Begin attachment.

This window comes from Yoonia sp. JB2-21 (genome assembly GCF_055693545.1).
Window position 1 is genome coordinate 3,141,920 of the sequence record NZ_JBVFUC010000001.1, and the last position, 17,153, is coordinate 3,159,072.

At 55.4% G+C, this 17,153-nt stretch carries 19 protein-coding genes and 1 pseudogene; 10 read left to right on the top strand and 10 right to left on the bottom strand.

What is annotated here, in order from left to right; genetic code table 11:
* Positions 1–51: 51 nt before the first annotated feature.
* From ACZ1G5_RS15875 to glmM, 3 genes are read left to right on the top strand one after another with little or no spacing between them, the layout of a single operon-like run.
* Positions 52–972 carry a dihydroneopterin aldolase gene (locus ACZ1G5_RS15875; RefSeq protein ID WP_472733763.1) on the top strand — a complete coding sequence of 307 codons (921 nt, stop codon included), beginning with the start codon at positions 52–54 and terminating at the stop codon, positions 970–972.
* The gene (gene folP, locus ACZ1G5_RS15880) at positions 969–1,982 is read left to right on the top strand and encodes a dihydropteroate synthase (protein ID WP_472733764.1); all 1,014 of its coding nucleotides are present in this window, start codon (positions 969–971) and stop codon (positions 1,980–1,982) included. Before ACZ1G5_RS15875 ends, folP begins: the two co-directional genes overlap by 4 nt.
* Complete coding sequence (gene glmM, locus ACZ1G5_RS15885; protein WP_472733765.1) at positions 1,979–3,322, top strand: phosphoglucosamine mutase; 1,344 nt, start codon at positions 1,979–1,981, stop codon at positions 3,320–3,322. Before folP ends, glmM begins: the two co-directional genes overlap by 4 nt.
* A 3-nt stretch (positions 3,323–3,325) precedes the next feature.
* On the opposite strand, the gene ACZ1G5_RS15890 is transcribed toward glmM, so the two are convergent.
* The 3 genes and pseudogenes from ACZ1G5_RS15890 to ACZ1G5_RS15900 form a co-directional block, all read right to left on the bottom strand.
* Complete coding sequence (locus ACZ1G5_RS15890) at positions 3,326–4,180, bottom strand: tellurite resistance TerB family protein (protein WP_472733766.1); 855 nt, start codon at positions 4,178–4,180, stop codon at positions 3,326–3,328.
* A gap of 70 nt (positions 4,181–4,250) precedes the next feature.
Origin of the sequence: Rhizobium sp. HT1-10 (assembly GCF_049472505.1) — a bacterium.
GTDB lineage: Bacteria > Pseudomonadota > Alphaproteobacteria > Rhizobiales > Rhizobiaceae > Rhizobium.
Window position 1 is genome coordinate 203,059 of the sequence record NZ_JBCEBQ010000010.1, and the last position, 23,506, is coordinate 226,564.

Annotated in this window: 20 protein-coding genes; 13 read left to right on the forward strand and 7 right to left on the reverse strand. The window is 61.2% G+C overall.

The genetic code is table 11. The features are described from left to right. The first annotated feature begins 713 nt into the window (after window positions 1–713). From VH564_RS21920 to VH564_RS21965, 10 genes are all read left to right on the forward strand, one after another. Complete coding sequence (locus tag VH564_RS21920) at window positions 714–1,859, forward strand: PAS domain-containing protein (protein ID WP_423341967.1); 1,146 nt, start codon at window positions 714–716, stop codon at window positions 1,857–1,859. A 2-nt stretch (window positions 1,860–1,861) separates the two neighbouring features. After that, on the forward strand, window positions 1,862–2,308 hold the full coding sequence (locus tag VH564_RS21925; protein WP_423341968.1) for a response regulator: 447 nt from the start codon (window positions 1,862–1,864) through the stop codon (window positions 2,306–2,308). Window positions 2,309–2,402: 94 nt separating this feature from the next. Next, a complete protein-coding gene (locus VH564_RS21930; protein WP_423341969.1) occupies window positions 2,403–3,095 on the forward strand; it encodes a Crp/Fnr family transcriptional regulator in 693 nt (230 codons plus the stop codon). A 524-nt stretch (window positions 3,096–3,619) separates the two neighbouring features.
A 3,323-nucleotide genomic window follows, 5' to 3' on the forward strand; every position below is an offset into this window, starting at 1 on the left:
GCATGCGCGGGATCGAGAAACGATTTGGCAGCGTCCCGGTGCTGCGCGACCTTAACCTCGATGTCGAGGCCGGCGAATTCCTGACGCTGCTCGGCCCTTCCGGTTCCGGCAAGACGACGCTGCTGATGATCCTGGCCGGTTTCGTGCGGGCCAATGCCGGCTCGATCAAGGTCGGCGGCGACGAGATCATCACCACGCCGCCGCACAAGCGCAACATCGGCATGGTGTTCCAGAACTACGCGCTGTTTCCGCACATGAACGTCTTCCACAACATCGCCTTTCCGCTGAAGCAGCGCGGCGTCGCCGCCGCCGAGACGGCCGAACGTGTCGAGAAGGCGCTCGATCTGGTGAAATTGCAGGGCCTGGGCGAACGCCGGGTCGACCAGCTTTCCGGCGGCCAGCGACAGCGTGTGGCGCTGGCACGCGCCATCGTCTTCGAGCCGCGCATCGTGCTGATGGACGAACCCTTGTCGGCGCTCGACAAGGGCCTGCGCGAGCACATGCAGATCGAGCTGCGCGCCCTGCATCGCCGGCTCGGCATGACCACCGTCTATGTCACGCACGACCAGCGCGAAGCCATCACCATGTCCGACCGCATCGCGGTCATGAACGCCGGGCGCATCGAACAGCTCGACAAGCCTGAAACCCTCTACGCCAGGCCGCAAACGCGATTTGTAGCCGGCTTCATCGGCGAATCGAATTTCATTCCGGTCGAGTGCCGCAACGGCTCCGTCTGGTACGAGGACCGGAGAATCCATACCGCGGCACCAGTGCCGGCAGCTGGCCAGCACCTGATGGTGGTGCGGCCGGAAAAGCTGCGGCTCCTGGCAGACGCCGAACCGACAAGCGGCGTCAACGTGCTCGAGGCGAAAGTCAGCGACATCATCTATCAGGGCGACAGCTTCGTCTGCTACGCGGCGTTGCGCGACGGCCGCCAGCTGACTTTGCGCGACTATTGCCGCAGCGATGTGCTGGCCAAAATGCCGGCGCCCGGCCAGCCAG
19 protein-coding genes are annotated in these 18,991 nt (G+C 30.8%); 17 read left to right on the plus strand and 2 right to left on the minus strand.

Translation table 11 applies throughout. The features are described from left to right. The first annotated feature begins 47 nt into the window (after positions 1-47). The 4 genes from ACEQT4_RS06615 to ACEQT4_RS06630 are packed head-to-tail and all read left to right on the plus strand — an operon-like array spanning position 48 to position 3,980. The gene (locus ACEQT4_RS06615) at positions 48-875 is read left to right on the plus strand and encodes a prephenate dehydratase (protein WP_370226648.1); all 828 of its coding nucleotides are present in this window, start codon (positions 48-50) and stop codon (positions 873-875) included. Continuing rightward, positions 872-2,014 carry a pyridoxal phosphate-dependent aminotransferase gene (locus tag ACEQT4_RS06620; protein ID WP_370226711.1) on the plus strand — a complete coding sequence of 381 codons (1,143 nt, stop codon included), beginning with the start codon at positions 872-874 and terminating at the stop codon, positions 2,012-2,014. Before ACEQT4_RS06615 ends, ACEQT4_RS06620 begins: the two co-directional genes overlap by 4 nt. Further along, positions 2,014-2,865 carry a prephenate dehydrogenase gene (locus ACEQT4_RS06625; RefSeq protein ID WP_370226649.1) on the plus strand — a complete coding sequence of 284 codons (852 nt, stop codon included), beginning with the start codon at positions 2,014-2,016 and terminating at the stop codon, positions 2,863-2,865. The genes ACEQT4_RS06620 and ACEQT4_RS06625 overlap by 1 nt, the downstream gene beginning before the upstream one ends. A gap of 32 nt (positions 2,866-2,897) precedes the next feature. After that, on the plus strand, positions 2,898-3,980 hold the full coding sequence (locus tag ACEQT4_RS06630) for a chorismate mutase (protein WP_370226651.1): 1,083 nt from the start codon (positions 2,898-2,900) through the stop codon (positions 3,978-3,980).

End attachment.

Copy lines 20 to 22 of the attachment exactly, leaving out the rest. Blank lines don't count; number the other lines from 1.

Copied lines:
A 3,323-nucleotide genomic window follows, 5' to 3' on the forward strand; every position below is an offset into this window, starting at 1 on the left:
GCATGCGCGGGATCGAGAAACGATTTGGCAGCGTCCCGGTGCTGCGCGACCTTAACCTCGATGTCGAGGCCGGCGAATTCCTGACGCTGCTCGGCCCTTCCGGTTCCGGCAAGACGACGCTGCTGATGATCCTGGCCGGTTTCGTGCGGGCCAATGCCGGCTCGATCAAGGTCGGCGGCGACGAGATCATCACCACGCCGCCGCACAAGCGCAACATCGGCATGGTGTTCCAGAACTACGCGCTGTTTCCGCACATGAACGTCTTCCACAACATCGCCTTTCCGCTGAAGCAGCGCGGCGTCGCCGCCGCCGAGACGGCCGAACGTGTCGAGAAGGCGCTCGATCTGGTGAAATTGCAGGGCCTGGGCGAACGCCGGGTCGACCAGCTTTCCGGCGGCCAGCGACAGCGTGTGGCGCTGGCACGCGCCATCGTCTTCGAGCCGCGCATCGTGCTGATGGACGAACCCTTGTCGGCGCTCGACAAGGGCCTGCGCGAGCACATGCAGATCGAGCTGCGCGCCCTGCATCGCCGGCTCGGCATGACCACCGTCTATGTCACGCACGACCAGCGCGAAGCCATCACCATGTCCGACCGCATCGCGGTCATGAACGCCGGGCGCATCGAACAGCTCGACAAGCCTGAAACCCTCTACGCCAGGCCGCAAACGCGATTTGTAGCCGGCTTCATCGGCGAATCGAATTTCATTCCGGTCGAGTGCCGCAACGGCTCCGTCTGGTACGAGGACCGGAGAATCCATACCGCGGCACCAGTGCCGGCAGCTGGCCAGCACCTGATGGTGGTGCGGCCGGAAAAGCTGCGGCTCCTGGCAGACGCCGAACCGACAAGCGGCGTCAACGTGCTCGAGGCGAAAGTCAGCGACATCATCTATCAGGGCGACAGCTTCGTCTGCTACGCGGCGTTGCGCGACGGCCGCCAGCTGACTTTGCGCGACTATTGCCGCAGCGATGTGCTGGCCAAAATGCCGGCGCCCGGCCAGCCAG
19 protein-coding genes are annotated in these 18,991 nt (G+C 30.8%); 17 read left to right on the plus strand and 2 right to left on the minus strand.